Years later, Nimoy was shooting a Star Trek episode in which Spock was going to interact with other Vulcans for the first time in the series. He said to the director that they should have some kind of special greeting that Vulcans do. As he recalled in the interview, “Humans, we have these rituals, these things that we do. We shake hands, we nod to each other, we bow to each other, we salute each other. What do Vulcans do?”
Nimoy drew on the legacy that his father and grandfather bequeathed him and decided that the Vulcan salute would be a raised hand with the third and fourth fingers separated in a V.
In finishing the story, Nimoy recalled that:
“That just took off. It was amazing. Within days after it was on the air, I was getting it on the street. It’s been that way to this day. It’s almost 50 years later and people are still doing it. It just touched a magic chord. Most people to this day still don’t know what it’s all about. People don’t realize they’re blessing each other with this.”
Being present and paying attention – as a young boy and as an adult – enabled Leonard Nimoy to fully embody a character that changed lives in ways big and small. Some people chose career paths because of Spock, others have spent time extending a blessing to others without knowing it.
All of us, through being present and paying attention, have the opportunity to create legacies that can change lives. Sometimes we’ll clearly see the impact of that; most of the time we won’t. Some of us will have big platforms like an iconic television show to multiply the impact of our legacy; most of us won’t. All of it matters though.
As Spock himself might have said, live long, prosper and leave your legacy.
Angela Merkel Shows Leaders How to Lean In February 12 2015 no responses
German Chancellor Angela Merkel deserves to take the weekend off. As I write this, the outlines of a cease-fire in the Ukraine have been announced following an all-night negotiating session that Merkel and French President Francois Hollande mediated between the Ukrainian President Petro Poroshenko and Russian President Vladimir Putin. The agreement wraps up more than a week of non-stop shuttle diplomacy on Merkel’s part that took her to Moscow, Washington and various other locations in Europe. Her schedule has left me wondering how she’s gotten any sleep.
Given his track record, it’s hard to be optimistic about the efficacy of any agreement that Putin signs on to, but you have to admire Merkel for pushing for a diplomatic solution to a dangerous situation. After all, what’s the alternative? Someone had to take the lead and Merkel leaned in.
I’ve been in Germany twice this month for business and have mentioned Merkel’s efforts to a number of German colleagues I’ve met. To a person, they all appreciate what Merkel has been doing. Several of them commented that while they didn’t support her when she first became chancellor they’ve grown to respect her seriousness of purpose and resolve.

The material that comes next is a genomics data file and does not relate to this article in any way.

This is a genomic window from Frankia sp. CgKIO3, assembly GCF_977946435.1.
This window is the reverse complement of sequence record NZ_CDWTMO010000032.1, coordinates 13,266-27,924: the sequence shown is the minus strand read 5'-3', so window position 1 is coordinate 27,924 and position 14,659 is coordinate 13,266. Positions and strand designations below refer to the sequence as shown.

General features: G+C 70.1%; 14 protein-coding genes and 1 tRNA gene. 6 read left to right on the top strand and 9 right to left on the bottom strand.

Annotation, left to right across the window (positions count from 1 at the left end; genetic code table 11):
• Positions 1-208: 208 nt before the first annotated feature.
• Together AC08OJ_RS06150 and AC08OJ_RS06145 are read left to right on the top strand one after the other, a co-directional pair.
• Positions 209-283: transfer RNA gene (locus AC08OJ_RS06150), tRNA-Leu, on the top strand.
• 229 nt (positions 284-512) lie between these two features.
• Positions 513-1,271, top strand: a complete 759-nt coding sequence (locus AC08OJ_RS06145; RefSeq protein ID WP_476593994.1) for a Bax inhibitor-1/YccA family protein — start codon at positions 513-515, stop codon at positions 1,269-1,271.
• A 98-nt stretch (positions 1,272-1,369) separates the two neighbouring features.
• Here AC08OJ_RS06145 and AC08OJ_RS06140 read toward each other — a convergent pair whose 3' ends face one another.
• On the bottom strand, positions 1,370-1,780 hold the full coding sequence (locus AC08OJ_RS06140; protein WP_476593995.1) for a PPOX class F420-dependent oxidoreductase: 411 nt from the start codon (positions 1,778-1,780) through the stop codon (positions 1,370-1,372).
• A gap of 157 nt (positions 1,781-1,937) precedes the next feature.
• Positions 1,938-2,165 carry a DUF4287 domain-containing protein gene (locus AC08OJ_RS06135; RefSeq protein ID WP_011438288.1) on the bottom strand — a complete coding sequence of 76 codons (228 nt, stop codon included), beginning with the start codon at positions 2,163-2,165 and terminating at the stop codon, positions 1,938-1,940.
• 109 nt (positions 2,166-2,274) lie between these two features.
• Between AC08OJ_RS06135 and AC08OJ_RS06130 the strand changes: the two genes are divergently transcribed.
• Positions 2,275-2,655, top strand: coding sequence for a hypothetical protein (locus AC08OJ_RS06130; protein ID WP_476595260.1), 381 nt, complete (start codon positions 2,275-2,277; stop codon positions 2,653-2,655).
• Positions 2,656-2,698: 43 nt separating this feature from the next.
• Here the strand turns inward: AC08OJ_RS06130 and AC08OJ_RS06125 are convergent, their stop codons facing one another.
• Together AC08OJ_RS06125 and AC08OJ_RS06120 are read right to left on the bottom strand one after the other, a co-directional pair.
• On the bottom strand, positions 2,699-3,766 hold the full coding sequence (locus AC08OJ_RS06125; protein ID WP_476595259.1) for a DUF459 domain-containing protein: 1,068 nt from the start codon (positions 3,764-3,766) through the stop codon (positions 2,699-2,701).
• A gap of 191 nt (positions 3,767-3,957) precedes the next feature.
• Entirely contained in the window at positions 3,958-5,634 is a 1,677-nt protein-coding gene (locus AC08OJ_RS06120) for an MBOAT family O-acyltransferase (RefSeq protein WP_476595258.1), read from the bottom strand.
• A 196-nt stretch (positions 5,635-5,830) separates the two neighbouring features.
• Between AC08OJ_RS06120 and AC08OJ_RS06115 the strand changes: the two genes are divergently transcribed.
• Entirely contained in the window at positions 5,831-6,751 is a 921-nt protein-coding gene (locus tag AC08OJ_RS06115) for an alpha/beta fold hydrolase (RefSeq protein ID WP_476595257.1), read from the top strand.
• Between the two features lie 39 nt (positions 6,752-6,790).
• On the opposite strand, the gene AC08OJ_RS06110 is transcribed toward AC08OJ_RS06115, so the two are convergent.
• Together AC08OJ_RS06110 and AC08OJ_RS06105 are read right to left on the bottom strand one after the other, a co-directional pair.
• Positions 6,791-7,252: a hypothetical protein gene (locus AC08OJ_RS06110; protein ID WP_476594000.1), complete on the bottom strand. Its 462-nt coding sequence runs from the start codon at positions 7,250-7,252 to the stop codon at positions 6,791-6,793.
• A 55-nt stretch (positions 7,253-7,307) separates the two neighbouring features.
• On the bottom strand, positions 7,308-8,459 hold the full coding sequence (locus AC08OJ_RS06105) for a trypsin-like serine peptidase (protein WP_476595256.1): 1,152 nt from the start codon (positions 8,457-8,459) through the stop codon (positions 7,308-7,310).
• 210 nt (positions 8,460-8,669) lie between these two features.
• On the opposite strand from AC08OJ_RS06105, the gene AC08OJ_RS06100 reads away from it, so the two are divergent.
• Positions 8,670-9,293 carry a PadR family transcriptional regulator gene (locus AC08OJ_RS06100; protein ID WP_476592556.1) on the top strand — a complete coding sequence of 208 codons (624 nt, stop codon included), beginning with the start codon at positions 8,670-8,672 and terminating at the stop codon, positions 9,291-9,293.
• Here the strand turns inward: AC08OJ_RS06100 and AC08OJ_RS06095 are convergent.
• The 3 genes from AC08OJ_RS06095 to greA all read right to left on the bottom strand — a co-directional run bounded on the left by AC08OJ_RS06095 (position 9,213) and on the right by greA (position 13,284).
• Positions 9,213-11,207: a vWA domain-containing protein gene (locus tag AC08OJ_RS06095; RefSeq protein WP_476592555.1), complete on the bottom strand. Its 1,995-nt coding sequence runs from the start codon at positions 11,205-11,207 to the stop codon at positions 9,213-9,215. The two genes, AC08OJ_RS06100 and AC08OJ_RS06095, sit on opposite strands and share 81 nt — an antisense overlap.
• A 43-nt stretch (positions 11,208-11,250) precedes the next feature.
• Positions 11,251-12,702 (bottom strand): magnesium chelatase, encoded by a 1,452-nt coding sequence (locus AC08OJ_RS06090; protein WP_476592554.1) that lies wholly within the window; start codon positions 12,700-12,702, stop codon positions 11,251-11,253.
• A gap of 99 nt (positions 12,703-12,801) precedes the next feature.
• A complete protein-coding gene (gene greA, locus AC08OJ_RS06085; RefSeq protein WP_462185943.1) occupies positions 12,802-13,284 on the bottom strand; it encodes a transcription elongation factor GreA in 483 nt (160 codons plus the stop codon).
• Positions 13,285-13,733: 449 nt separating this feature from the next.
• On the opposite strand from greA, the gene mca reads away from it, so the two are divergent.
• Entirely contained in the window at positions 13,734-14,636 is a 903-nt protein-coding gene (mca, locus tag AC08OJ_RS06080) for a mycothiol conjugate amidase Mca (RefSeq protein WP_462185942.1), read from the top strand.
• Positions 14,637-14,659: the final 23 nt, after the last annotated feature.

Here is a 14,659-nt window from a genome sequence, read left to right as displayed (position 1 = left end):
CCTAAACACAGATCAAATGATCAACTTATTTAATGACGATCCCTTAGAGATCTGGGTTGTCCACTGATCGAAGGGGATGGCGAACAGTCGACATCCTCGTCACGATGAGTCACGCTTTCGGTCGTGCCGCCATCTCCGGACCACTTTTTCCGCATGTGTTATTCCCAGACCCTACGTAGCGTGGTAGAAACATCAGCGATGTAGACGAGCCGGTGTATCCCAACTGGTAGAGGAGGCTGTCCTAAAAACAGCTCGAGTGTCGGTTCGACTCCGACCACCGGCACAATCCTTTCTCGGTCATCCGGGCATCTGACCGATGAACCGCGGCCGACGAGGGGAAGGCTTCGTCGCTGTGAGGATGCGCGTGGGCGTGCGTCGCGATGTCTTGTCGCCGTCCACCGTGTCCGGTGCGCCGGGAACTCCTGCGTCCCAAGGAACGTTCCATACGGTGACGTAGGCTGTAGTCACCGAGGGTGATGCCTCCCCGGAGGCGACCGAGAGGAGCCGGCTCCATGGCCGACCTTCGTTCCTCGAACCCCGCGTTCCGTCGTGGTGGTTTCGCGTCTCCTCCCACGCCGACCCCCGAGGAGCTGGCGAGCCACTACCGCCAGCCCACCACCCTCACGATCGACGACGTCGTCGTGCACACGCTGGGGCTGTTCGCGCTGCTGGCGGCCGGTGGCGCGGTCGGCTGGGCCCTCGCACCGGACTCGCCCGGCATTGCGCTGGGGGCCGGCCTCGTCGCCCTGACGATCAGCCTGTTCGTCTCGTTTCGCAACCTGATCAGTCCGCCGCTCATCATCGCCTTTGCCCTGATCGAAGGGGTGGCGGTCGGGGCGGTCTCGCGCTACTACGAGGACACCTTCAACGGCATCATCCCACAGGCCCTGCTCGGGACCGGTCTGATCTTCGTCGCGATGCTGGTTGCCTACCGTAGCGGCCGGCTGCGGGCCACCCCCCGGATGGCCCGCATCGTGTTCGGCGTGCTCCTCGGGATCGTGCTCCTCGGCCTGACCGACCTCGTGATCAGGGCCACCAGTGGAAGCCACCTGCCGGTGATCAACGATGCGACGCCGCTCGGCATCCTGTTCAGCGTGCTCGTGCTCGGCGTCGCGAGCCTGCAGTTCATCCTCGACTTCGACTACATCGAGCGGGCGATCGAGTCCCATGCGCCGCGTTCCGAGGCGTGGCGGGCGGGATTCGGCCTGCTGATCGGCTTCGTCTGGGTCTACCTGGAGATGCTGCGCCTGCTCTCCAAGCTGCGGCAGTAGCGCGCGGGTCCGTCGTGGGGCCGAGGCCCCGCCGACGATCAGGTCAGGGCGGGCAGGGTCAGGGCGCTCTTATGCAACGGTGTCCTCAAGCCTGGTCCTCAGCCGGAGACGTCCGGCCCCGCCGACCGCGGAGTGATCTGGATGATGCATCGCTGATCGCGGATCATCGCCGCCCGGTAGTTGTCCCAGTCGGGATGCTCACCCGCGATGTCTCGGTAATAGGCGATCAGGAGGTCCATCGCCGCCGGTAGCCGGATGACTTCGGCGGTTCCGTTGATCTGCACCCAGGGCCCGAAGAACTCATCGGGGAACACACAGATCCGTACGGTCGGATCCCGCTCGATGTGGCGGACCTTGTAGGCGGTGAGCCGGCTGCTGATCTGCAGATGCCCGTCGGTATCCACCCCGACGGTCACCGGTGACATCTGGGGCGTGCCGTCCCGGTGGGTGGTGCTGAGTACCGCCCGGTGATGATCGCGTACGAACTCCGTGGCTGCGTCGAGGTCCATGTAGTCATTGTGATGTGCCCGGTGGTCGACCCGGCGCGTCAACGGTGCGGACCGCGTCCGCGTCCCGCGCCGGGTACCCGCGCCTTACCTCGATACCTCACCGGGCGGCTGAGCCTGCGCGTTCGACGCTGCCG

Angela Merkel may not be the flashiest leader on the world scene today but she commands and, I think, deserves respect and admiration. She’s diligent, persistent, well informed, reaches out, is cool under pressure and makes her positions and priorities clear. In short, she shows leadership by leaning in and sticking with the issues that she thinks matter the most.
If you’re looking for a leadership role model, Angela Merkel strikes me as a good place to start.
Three Interesting Reads from the Week of January 26 January 30 2015 no responses
As the week wraps up, I thought I’d share three articles that have caught my eye and made me think this week. Here’s the list:
Bitcoin and the Digital Currency Revolution: A couple of weeks ago I was talking with a CEO who told me that Bitcoin puts a lot of companies in the same position that Kodak was in at the beginning of digital photography. This essay from the Wall Street Journal is the best article I’ve seen for an explanation of how Bitcoin works and why it could be a game changer.
10,000 Hours with Reid Hoffman: What I Learned: Ben Casnocha is a bit of a prodigy who wrote his first book, My Start-Up Life, while he was in college and has co-authored two more books with Reid Hoffman, the founder of LinkedIn. For the past three years, Casnocha has been in the room (or on the private jet) pretty much constantly with Hoffman while serving as his chief of staff. In this long write-up on his personal blog, Casnocha shares in bite size chunks 16 things he’s learned from working with Hoffman. My favorite: Reason is the steering wheel, emotion is the gas pedal.
A Note to My Readers: Fifteen years ago, Andrew Sullivan started writing The Daily Dish, his blog of political and cultural commentary. He was in the blogging game early and had a huge influence on how the form developed. In “A Note to My Readers”, he’s announcing that he’s quitting the blog and explains why. It’s a beautifully written rumination on choice and opportunity cost.
What have you read this week that expanded your perspective?
Mindful Mondays: What Do We Agree On? January 12 2015 2 responses
Yesterday, millions of people in Paris and around the world marched in solidarity against hate and for human rights. In Paris, the march was led by 40 heads of government from around the world. On the front line, spaced four people away from each other, were Prime Minister Benjamin Netanyahu of Israel and the President of the Palestinian Authority, Mahmoud Abbas.
By marching together, these two leaders along with the 38 others and millions of citizens in Paris and around the world showed a lot of mindfulness. They were all aware of the import of the moment and intentional in demonstrating a strong and clear stand for common values. Netanyahu and Abbas put aside deep and long standing differences to show their support for what they agree on.